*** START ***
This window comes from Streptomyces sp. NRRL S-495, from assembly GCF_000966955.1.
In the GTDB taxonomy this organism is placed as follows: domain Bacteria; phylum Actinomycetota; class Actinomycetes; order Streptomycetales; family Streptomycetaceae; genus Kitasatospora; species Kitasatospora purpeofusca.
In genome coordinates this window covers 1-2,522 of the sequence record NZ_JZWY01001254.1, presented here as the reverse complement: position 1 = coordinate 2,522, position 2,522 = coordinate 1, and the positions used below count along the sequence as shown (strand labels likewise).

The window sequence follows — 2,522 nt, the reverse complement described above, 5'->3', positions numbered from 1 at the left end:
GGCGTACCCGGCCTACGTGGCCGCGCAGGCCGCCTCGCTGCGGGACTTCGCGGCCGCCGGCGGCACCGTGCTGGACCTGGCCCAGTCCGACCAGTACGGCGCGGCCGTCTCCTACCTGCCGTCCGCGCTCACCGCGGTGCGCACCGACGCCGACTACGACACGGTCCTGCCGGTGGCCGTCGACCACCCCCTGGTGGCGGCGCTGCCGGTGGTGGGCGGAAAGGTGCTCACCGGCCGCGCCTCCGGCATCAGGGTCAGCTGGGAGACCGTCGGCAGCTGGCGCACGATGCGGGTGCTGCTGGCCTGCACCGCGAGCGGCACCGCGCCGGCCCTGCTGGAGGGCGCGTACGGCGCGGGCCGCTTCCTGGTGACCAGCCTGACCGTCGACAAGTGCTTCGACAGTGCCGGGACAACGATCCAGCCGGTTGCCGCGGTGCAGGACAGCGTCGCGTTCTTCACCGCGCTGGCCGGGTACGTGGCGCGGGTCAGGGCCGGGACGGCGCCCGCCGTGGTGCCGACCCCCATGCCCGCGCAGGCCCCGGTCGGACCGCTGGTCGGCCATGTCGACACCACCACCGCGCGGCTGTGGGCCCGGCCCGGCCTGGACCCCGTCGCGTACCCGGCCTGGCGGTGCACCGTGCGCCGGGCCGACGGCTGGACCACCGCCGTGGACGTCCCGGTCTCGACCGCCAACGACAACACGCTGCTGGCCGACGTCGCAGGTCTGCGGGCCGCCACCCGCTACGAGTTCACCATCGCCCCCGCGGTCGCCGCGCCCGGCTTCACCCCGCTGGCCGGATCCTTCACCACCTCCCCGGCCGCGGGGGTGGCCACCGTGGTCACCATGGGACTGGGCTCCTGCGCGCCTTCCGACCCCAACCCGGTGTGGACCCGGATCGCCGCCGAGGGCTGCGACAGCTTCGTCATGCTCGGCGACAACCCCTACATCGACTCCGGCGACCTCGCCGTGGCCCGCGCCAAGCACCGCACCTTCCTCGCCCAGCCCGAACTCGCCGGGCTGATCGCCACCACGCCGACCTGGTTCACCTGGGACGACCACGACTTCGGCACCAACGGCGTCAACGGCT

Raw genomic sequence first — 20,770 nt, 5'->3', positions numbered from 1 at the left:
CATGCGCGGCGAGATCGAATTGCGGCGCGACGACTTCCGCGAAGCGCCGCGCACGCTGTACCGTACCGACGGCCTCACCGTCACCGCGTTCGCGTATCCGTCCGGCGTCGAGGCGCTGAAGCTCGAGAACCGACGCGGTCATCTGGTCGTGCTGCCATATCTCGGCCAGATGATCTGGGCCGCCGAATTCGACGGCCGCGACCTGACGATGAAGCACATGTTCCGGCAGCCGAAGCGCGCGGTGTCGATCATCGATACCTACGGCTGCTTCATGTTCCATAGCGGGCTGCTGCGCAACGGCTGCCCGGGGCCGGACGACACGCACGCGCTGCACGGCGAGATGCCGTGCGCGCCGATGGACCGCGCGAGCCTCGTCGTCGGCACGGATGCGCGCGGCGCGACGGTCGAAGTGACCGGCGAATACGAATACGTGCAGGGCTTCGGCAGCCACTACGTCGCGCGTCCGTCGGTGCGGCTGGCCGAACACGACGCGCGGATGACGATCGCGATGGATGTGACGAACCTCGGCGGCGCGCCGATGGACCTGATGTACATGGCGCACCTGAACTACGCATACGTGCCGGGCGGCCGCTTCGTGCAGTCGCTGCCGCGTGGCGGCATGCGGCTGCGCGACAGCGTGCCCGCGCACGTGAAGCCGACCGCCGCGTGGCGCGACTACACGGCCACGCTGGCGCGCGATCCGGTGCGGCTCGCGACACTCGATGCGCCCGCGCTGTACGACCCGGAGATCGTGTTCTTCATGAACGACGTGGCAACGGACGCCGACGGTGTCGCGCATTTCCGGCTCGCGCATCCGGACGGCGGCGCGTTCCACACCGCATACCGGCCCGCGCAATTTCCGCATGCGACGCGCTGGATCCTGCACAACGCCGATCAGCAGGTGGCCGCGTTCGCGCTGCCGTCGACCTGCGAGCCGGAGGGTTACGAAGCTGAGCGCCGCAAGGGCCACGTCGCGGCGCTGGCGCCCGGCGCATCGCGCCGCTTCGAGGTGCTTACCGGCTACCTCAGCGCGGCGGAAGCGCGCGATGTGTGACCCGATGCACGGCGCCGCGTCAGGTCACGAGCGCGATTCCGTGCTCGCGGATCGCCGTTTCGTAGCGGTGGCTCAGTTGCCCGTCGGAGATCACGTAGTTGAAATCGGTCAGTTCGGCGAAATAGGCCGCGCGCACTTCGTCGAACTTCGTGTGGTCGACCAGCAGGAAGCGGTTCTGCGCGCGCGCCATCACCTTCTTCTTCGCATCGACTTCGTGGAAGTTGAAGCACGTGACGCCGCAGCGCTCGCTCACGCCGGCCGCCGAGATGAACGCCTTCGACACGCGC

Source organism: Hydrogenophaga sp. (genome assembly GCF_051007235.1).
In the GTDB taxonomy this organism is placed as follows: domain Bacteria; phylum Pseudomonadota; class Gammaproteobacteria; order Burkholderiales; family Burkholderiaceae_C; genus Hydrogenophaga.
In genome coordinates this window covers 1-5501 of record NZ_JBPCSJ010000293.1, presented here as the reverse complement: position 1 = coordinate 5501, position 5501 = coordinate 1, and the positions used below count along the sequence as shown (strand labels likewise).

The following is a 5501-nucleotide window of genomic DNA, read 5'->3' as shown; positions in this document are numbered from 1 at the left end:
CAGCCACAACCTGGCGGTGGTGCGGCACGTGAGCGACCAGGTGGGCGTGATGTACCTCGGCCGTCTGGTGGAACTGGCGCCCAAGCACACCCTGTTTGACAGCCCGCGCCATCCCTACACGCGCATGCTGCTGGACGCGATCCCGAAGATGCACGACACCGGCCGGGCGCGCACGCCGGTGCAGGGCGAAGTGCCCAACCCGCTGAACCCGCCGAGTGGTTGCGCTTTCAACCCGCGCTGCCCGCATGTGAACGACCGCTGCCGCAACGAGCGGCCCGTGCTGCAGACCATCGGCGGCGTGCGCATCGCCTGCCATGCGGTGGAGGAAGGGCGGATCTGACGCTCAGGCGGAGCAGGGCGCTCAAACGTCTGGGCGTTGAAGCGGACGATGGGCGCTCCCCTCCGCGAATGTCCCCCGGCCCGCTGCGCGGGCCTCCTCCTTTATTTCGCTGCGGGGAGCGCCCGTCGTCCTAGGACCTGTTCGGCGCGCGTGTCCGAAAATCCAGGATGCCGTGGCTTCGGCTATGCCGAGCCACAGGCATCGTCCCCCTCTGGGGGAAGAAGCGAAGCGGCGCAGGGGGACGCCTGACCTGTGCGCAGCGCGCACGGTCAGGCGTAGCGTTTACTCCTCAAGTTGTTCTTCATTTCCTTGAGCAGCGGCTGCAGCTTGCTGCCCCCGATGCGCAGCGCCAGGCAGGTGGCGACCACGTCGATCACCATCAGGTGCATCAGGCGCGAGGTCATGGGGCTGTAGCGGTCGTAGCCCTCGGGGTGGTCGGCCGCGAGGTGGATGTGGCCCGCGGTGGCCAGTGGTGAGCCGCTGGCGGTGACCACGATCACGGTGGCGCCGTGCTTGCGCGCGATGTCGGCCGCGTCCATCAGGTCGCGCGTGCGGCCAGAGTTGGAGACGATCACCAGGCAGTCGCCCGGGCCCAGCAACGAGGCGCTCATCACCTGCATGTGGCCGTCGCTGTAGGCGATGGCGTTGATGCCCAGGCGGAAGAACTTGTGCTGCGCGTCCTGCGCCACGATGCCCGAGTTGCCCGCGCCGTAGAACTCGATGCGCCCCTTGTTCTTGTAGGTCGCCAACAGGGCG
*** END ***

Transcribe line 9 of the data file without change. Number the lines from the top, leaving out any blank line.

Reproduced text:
In the GTDB taxonomy this organism is placed as follows: domain Bacteria; phylum Pseudomonadota; class Gammaproteobacteria; order Burkholderiales; family Burkholderiaceae_C; genus Hydrogenophaga.